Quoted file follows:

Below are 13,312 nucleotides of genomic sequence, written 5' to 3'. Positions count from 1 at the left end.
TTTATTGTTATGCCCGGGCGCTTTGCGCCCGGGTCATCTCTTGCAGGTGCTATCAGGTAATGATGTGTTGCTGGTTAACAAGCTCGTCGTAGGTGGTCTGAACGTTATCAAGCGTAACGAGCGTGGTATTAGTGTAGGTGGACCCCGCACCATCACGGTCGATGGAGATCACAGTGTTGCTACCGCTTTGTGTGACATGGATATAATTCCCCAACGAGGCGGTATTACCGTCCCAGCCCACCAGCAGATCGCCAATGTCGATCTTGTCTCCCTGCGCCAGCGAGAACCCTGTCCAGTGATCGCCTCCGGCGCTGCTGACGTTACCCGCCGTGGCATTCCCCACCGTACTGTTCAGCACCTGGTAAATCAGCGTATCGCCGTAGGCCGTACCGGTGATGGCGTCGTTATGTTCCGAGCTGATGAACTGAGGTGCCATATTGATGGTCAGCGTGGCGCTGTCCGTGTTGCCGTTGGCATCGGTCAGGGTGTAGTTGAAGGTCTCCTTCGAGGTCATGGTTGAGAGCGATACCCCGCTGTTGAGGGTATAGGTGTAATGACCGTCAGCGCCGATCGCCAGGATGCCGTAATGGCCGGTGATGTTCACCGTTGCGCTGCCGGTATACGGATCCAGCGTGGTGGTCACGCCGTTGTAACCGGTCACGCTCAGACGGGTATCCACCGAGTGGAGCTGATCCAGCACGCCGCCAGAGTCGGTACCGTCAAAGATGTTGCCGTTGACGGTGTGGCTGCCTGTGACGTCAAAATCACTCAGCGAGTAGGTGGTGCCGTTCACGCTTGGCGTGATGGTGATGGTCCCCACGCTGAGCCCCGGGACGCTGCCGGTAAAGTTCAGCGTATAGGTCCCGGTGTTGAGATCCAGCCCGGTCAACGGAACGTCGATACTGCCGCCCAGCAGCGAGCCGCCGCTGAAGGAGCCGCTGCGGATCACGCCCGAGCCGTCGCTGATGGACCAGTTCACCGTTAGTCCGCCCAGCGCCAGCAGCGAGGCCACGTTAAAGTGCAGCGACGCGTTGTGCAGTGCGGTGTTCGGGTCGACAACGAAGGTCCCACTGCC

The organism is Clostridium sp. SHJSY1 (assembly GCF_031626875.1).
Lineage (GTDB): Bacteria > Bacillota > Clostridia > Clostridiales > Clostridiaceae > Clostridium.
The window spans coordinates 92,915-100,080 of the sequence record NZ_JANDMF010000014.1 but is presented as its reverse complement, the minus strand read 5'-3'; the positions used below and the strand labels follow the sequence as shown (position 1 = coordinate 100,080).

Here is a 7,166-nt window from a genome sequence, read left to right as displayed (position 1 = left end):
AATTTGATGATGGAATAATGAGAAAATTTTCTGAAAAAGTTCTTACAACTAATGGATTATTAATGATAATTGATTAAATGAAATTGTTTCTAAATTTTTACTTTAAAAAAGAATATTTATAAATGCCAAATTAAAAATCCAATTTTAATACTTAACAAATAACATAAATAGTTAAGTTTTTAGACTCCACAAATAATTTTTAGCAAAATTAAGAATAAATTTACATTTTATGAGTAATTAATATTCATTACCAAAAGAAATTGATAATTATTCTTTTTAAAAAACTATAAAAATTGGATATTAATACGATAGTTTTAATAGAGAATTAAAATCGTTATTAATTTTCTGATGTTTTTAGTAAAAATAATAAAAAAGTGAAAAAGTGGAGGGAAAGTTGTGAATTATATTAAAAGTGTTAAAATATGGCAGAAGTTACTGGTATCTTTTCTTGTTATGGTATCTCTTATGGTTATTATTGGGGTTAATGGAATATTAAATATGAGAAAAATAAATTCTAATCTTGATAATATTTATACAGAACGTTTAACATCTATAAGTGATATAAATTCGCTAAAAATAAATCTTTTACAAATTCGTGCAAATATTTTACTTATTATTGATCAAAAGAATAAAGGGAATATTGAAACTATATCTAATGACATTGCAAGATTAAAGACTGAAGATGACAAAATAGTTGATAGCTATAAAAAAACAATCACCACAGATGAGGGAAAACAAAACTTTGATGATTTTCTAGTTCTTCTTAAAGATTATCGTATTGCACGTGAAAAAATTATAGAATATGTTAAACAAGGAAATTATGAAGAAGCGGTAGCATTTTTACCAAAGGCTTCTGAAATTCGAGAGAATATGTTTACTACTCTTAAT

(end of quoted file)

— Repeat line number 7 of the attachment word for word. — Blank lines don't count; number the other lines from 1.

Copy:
AATTTGATGATGGAATAATGAGAAAATTTTCTGAAAAAGTTCTTACAACTAATGGATTATTAATGATAATTGATTAAATGAAATTGTTTCTAAATTTTTACTTTAAAAAAGAATATTTATAAATGCCAAATTAAAAATCCAATTTTAATACTTAACAAATAACATAAATAGTTAAGTTTTTAGACTCCACAAATAATTTTTAGCAAAATTAAGAATAAATTTACATTTTATGAGTAATTAATATTCATTACCAAAAGAAATTGATAATTATTCTTTTTAAAAAACTATAAAAATTGGATATTAATACGATAGTTTTAATAGAGAATTAAAATCGTTATTAATTTTCTGATGTTTTTAGTAAAAATAATAAAAAAGTGAAAAAGTGGAGGGAAAGTTGTGAATTATATTAAAAGTGTTAAAATATGGCAGAAGTTACTGGTATCTTTTCTTGTTATGGTATCTCTTATGGTTATTATTGGGGTTAATGGAATATTAAATATGAGAAAAATAAATTCTAATCTTGATAATATTTATACAGAACGTTTAACATCTATAAGTGATATAAATTCGCTAAAAATAAATCTTTTACAAATTCGTGCAAATATTTTACTTATTATTGATCAAAAGAATAAAGGGAATATTGAAACTATATCTAATGACATTGCAAGATTAAAGACTGAAGATGACAAAATAGTTGATAGCTATAAAAAAACAATCACCACAGATGAGGGAAAACAAAACTTTGATGATTTTCTAGTTCTTCTTAAAGATTATCGTATTGCACGTGAAAAAATTATAGAATATGTTAAACAAGGAAATTATGAAGAAGCGGTAGCATTTTTACCAAAGGCTTCTGAAATTCGAGAGAATATGTTTACTACTCTTAAT